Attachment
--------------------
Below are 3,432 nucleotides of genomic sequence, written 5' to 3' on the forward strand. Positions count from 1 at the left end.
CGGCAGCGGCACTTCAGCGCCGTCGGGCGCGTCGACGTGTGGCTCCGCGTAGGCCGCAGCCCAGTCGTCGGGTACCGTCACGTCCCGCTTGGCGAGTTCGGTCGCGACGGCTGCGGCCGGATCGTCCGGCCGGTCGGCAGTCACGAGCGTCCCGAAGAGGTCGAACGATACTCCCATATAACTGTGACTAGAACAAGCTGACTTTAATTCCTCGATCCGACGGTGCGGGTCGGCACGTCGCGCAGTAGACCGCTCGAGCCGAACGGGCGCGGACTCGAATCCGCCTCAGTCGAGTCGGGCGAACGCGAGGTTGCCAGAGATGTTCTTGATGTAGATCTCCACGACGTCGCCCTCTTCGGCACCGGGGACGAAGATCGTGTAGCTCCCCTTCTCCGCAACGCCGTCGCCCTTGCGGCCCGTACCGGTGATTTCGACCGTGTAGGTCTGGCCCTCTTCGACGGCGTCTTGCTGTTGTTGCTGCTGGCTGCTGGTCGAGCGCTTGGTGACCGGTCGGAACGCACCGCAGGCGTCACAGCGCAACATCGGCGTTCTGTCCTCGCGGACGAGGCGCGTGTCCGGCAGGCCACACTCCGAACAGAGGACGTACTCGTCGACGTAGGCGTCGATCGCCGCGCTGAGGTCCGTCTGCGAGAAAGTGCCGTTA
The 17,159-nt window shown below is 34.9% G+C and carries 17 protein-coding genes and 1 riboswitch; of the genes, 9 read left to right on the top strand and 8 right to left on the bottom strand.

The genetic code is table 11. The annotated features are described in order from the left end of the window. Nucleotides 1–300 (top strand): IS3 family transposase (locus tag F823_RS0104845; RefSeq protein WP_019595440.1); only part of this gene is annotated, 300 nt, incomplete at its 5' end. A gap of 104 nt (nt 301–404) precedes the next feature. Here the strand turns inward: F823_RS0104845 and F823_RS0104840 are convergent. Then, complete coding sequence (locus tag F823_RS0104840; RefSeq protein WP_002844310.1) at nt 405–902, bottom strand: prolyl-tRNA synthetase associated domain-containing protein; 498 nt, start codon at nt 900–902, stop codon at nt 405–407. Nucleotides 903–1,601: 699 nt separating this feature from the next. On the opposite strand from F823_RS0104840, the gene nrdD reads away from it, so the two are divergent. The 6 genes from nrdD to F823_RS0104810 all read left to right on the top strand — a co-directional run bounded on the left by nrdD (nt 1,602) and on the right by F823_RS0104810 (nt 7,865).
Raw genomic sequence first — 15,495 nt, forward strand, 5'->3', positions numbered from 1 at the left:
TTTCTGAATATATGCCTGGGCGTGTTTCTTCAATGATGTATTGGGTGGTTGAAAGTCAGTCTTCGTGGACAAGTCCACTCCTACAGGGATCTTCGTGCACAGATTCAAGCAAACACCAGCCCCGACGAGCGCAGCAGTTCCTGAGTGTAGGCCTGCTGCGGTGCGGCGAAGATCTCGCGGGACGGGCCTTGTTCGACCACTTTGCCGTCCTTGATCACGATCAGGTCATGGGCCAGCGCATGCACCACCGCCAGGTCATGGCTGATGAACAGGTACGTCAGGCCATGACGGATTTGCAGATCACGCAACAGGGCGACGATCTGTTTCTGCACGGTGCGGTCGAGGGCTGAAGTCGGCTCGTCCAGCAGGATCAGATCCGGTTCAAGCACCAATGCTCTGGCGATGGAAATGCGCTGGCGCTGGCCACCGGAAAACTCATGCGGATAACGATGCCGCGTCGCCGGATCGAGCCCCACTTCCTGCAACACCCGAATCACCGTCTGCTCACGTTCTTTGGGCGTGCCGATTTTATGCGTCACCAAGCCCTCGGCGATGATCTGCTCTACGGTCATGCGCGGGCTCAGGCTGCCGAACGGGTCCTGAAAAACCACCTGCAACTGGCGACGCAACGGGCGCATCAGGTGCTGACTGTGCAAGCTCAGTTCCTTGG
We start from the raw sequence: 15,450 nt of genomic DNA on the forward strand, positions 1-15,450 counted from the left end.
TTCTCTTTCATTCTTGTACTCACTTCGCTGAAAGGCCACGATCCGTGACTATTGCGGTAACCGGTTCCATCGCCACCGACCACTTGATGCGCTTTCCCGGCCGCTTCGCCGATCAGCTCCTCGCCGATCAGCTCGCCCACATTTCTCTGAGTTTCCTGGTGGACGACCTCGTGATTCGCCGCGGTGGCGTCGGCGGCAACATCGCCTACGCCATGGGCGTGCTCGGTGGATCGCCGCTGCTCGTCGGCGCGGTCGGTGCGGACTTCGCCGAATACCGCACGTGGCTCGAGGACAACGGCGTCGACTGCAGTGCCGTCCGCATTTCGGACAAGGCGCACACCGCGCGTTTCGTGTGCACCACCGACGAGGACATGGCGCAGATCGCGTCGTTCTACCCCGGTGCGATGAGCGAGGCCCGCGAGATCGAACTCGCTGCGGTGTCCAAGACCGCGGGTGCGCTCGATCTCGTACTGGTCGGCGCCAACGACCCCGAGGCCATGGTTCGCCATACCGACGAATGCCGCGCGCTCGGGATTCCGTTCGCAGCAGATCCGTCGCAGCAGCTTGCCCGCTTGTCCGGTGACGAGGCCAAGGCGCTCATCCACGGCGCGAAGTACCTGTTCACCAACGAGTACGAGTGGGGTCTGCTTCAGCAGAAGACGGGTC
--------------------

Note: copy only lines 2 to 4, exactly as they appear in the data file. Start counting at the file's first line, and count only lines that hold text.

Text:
CGGCAGCGGCACTTCAGCGCCGTCGGGCGCGTCGACGTGTGGCTCCGCGTAGGCCGCAGCCCAGTCGTCGGGTACCGTCACGTCCCGCTTGGCGAGTTCGGTCGCGACGGCTGCGGCCGGATCGTCCGGCCGGTCGGCAGTCACGAGCGTCCCGAAGAGGTCGAACGATACTCCCATATAACTGTGACTAGAACAAGCTGACTTTAATTCCTCGATCCGACGGTGCGGGTCGGCACGTCGCGCAGTAGACCGCTCGAGCCGAACGGGCGCGGACTCGAATCCGCCTCAGTCGAGTCGGGCGAACGCGAGGTTGCCAGAGATGTTCTTGATGTAGATCTCCACGACGTCGCCCTCTTCGGCACCGGGGACGAAGATCGTGTAGCTCCCCTTCTCCGCAACGCCGTCGCCCTTGCGGCCCGTACCGGTGATTTCGACCGTGTAGGTCTGGCCCTCTTCGACGGCGTCTTGCTGTTGTTGCTGCTGGCTGCTGGTCGAGCGCTTGGTGACCGGTCGGAACGCACCGCAGGCGTCACAGCGCAACATCGGCGTTCTGTCCTCGCGGACGAGGCGCGTGTCCGGCAGGCCACACTCCGAACAGAGGACGTACTCGTCGACGTAGGCGTCGATCGCCGCGCTGAGGTCCGTCTGCGAGAAAGTGCCGTTA
The 17,159-nt window shown below is 34.9% G+C and carries 17 protein-coding genes and 1 riboswitch; of the genes, 9 read left to right on the top strand and 8 right to left on the bottom strand.

The genetic code is table 11. The annotated features are described in order from the left end of the window. Nucleotides 1–300 (top strand): IS3 family transposase (locus tag F823_RS0104845; RefSeq protein WP_019595440.1); only part of this gene is annotated, 300 nt, incomplete at its 5' end. A gap of 104 nt (nt 301–404) precedes the next feature. Here the strand turns inward: F823_RS0104845 and F823_RS0104840 are convergent. Then, complete coding sequence (locus tag F823_RS0104840; RefSeq protein WP_002844310.1) at nt 405–902, bottom strand: prolyl-tRNA synthetase associated domain-containing protein; 498 nt, start codon at nt 900–902, stop codon at nt 405–407. Nucleotides 903–1,601: 699 nt separating this feature from the next. On the opposite strand from F823_RS0104840, the gene nrdD reads away from it, so the two are divergent. The 6 genes from nrdD to F823_RS0104810 all read left to right on the top strand — a co-directional run bounded on the left by nrdD (nt 1,602) and on the right by F823_RS0104810 (nt 7,865).